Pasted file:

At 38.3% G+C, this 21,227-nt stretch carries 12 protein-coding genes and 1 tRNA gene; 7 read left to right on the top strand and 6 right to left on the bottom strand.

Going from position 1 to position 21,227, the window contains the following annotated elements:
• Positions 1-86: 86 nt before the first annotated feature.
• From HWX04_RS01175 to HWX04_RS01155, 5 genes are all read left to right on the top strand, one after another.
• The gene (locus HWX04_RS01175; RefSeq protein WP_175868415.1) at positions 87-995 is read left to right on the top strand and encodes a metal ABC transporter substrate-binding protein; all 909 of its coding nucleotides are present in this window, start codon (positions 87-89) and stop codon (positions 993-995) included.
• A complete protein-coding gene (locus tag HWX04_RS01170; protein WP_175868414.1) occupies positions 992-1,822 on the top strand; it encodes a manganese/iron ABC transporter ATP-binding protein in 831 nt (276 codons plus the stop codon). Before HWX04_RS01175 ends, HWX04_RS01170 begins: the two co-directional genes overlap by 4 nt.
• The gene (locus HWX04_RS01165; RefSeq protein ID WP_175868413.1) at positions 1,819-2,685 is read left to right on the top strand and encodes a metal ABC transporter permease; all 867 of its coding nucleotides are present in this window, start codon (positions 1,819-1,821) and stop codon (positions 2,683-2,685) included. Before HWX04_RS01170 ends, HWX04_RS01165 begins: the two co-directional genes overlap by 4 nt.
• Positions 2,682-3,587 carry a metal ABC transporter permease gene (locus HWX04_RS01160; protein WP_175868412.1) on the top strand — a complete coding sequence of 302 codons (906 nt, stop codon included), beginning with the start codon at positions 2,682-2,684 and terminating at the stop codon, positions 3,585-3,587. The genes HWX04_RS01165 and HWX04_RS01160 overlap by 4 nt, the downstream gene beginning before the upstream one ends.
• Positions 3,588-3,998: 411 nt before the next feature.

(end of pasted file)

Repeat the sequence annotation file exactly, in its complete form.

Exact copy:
At 38.3% G+C, this 21,227-nt stretch carries 12 protein-coding genes and 1 tRNA gene; 7 read left to right on the top strand and 6 right to left on the bottom strand.

Going from position 1 to position 21,227, the window contains the following annotated elements:
• Positions 1-86: 86 nt before the first annotated feature.
• From HWX04_RS01175 to HWX04_RS01155, 5 genes are all read left to right on the top strand, one after another.
• The gene (locus HWX04_RS01175; RefSeq protein WP_175868415.1) at positions 87-995 is read left to right on the top strand and encodes a metal ABC transporter substrate-binding protein; all 909 of its coding nucleotides are present in this window, start codon (positions 87-89) and stop codon (positions 993-995) included.
• A complete protein-coding gene (locus tag HWX04_RS01170; protein WP_175868414.1) occupies positions 992-1,822 on the top strand; it encodes a manganese/iron ABC transporter ATP-binding protein in 831 nt (276 codons plus the stop codon). Before HWX04_RS01175 ends, HWX04_RS01170 begins: the two co-directional genes overlap by 4 nt.
• The gene (locus HWX04_RS01165; RefSeq protein ID WP_175868413.1) at positions 1,819-2,685 is read left to right on the top strand and encodes a metal ABC transporter permease; all 867 of its coding nucleotides are present in this window, start codon (positions 1,819-1,821) and stop codon (positions 2,683-2,685) included. Before HWX04_RS01170 ends, HWX04_RS01165 begins: the two co-directional genes overlap by 4 nt.
• Positions 2,682-3,587 carry a metal ABC transporter permease gene (locus HWX04_RS01160; protein WP_175868412.1) on the top strand — a complete coding sequence of 302 codons (906 nt, stop codon included), beginning with the start codon at positions 2,682-2,684 and terminating at the stop codon, positions 3,585-3,587. The genes HWX04_RS01165 and HWX04_RS01160 overlap by 4 nt, the downstream gene beginning before the upstream one ends.
• Positions 3,588-3,998: 411 nt before the next feature.